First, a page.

From the suburbs of Bangkok to issan and then on to laid-back chiang mai, chris coplans Travels in style across thailand on the Eastern & Oriental express.

Trains

Eastern & Oriental’s six-day Chronicles of Thailand tour envelops passengers in the lap of luxury, while affording them a bird’s-eye-view of the surrounding countryside.

As I walked across the main concourse of Bangkok’s frenetic Hua Lamphong station, I remembered my visit there many moons ago. Like many travellers on a limited budget, I took the overnight train to Chiang Mai, which cost just a few quid. Today would be different as I would be joining Eastern & Oriental’s luxurious  Chronicles of Thailand six-day train adventure into the heart of Thailand.
Guests are met on the platform by a troupe of traditional Thai dancers and musicians – you wouldn’t find that on the 8.22am to London Waterloo. I was guided to my cabin by our car’s attendant Pon, who, I would learn, possessed the uncanny knack of anticipating my every wish. 
To my joy, my cabin was every bit as luxurious as I had dreamt, with lashings of teak, brass and the crispest of linens.
The cabin was ample sized, the bed converted into a comfortable sofa, there were chairs and a small table, providing  essential space for a laptop and afternoon tea, adequate hanging space and a small, en-suite bathroom.
The train departed, slowly chugging its way through the Bangkok suburbs and heading to one of Thailand’s least-visited regions, Issan in the northeast.
I’ve never understood quite why it is the least-visited region of Thailand. The region is more traditionally Thai than the popular regions in Thailand.
The people are very friendly, the food is unique and, best of all, it has some of the most exquisite temples in Thailand. Two of these, Phimai and Phanom Rung, are on the tentative list for Unesco World Heritage status.
We were fortunate to visit one of the Khmer dynasty’s finest temples, the 12th century, Phanom Rung.
Perched atop one of the few elevated locations in Issan, an extinct volcano, it boasts panoramic views of the surrounding Khorat Plateau. We climbed up steps worn down by centuries of visiting Buddhist pilgrims, to a promenade with views of the exquisite sandstone tower of the main temple, a labyrinth of sanctuaries and hidden chambers.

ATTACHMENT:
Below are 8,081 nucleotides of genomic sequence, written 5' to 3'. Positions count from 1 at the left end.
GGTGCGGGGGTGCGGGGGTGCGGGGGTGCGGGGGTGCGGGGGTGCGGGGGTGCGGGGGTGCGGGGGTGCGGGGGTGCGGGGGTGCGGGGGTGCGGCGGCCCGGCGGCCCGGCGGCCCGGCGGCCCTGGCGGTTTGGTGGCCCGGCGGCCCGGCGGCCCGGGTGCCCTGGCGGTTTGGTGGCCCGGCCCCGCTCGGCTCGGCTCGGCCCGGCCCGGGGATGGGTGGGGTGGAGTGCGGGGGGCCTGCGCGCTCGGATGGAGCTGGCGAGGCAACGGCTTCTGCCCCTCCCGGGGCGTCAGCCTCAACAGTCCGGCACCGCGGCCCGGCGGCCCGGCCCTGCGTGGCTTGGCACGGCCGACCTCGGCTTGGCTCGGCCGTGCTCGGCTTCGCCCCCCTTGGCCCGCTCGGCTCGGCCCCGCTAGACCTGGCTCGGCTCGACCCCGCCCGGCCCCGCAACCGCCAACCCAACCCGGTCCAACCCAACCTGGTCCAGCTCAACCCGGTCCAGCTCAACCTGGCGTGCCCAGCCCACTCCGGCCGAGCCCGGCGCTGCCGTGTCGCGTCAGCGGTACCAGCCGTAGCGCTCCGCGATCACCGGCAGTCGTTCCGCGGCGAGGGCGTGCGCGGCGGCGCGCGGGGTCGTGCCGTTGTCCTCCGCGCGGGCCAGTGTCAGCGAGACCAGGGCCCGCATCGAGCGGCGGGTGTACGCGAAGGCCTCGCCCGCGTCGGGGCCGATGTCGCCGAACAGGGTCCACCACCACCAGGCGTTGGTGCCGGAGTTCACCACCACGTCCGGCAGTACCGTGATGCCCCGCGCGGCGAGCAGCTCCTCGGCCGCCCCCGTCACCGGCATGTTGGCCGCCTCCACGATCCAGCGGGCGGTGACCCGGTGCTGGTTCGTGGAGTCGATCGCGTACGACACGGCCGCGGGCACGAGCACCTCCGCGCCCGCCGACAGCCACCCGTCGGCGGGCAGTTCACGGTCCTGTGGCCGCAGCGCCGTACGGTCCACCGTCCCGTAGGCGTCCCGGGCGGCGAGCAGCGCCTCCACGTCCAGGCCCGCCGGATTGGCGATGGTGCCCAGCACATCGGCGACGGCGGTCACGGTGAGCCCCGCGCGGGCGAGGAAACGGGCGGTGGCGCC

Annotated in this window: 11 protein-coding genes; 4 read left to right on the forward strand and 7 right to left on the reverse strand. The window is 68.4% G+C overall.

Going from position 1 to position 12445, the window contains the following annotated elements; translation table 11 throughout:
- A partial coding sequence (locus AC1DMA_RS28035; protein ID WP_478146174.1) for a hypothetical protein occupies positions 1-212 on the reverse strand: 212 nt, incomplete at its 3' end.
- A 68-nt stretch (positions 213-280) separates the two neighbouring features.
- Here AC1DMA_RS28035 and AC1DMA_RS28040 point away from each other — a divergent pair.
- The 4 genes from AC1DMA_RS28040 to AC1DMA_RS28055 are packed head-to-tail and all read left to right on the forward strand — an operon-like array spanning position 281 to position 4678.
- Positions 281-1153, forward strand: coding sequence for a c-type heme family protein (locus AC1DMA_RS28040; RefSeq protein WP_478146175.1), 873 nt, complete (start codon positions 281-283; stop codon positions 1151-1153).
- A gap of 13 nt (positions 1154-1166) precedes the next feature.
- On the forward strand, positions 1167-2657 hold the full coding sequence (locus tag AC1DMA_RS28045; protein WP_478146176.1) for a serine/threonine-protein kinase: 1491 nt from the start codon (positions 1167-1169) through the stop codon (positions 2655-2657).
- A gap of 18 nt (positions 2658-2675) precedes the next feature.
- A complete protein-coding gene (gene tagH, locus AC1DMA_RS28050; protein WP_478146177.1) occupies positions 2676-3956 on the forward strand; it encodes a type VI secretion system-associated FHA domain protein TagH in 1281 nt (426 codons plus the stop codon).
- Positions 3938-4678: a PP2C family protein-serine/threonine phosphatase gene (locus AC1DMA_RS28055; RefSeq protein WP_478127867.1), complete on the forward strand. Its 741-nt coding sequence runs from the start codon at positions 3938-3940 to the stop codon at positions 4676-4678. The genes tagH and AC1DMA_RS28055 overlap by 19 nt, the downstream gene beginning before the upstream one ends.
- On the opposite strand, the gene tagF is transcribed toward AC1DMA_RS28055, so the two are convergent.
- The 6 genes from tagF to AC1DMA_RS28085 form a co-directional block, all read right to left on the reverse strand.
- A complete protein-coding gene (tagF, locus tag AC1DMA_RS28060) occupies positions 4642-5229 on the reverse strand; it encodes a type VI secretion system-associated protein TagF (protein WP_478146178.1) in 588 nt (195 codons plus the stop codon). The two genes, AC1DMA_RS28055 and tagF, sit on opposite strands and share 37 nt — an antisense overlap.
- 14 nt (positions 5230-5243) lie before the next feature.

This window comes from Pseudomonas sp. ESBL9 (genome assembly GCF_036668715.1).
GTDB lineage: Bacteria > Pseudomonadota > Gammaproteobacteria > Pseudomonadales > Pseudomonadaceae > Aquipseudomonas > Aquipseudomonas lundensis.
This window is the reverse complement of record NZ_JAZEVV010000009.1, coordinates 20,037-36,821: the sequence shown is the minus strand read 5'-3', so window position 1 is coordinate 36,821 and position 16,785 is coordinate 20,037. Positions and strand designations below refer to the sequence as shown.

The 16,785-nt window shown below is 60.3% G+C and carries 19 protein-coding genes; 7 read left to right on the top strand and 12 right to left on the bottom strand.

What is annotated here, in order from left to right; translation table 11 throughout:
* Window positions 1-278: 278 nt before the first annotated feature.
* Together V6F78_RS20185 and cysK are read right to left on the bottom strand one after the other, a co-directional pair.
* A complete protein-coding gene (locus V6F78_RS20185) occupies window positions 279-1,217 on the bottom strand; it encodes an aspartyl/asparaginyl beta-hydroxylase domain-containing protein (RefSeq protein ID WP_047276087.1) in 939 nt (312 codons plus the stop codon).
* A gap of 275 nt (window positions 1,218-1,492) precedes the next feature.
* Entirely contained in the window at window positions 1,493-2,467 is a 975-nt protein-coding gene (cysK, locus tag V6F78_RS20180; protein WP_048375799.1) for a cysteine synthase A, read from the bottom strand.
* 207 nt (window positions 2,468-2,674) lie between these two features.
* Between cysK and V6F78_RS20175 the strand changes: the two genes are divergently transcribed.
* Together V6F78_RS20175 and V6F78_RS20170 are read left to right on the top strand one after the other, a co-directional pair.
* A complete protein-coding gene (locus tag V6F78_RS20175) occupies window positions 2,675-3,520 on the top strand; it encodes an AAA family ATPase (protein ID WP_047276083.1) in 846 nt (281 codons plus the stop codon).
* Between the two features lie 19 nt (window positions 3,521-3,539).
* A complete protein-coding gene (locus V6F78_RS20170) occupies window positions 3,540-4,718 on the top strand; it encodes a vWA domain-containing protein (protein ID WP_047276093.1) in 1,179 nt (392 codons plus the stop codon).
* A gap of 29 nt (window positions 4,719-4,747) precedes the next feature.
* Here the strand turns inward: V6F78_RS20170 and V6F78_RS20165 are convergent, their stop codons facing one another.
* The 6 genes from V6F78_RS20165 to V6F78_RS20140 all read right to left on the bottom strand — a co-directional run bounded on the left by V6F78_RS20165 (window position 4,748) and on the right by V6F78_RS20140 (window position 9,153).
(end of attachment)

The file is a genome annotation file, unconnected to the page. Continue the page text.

Thanks to an exclusive opportunity for Eastern & Oriental guests, on the other day in Issan, we visited a typical Issan weaving village and at dusk we were treated to a visit to a small but impressive temple, Prasat Sikoraphum.
E&O sprung a surprise party for the guests, complete with dancers, musicians, a pair of elephants and a feast of Issan cuisine timed to fit perfectly with an incredible sunset.

Dining in style
From Issan we retraced our train tracks before heading north for the overnight climb to Chiang Mai. Many guests gathered in the cocktail lounge to swap train stories before ending the day on the alfresco observation car as the train snaked its way up into the mountainous north.
One of the highlights of the trip is the food. How chef Yannis Martineau managed to prepare such delicious food every evening for more than 60 guests in such a confined space is a mystery to me. There were a couple of formal evenings, which gave everyone the opportunity to dress to kill and after dinner most guests gravitated to the bar. One of the highlights was the pianist, who kept everyone entertained into the small hours.

Early risers
It’s worth getting up early for the final push to Chiang Mai. The train hugs the mountainside and affords spectacular views into the valleys below.
Chiang Mai is the laid-back cultural capital of the once powerful Lanna Kingdom and nowhere is this more apparent than the Old City.
It’s narrow streets and lanes are studded with fabulous Lanna-style temples, with their distinctive sweeping tiered roofs.
Among the best are Wat Chedi Luang, Wat Chiang Man, and my favourite Wat Phra Singh.
There are a number of group excursions available to guests in Chiang Mai and I would advise either the visit to the Elephant Camp or, better still, a visit to one of the north’s most sacred temples Wat Suthep. It’s a ravishing temple and has stupendous views of Chiang Mai in the valley below. Eastern & Oriental guests have a variety of exclusive tours to choose from with expert guides.
From Chiang Mai, we headed south with one last major stop at the Khao Yai National Park. It contains one of the largest intact monsoon forests in Asia and is rightly a Unesco World Heritage Site. Deer, gibbons and macaques are regularly spotted and if you are really lucky, you might see a tiger, leopard or bear.

n Kuoni offers nine nights in Thailand staying three nights at the Mandarin Oriental in a superior room with breakfast and six nights’ full-board on the Epic Thailand tour with Eastern & Oriental, including flights with Thai Airways, private transfers in resort and use of the airport lounge in the UK. Prices for 2012 start from £5,784 based on two sharing.
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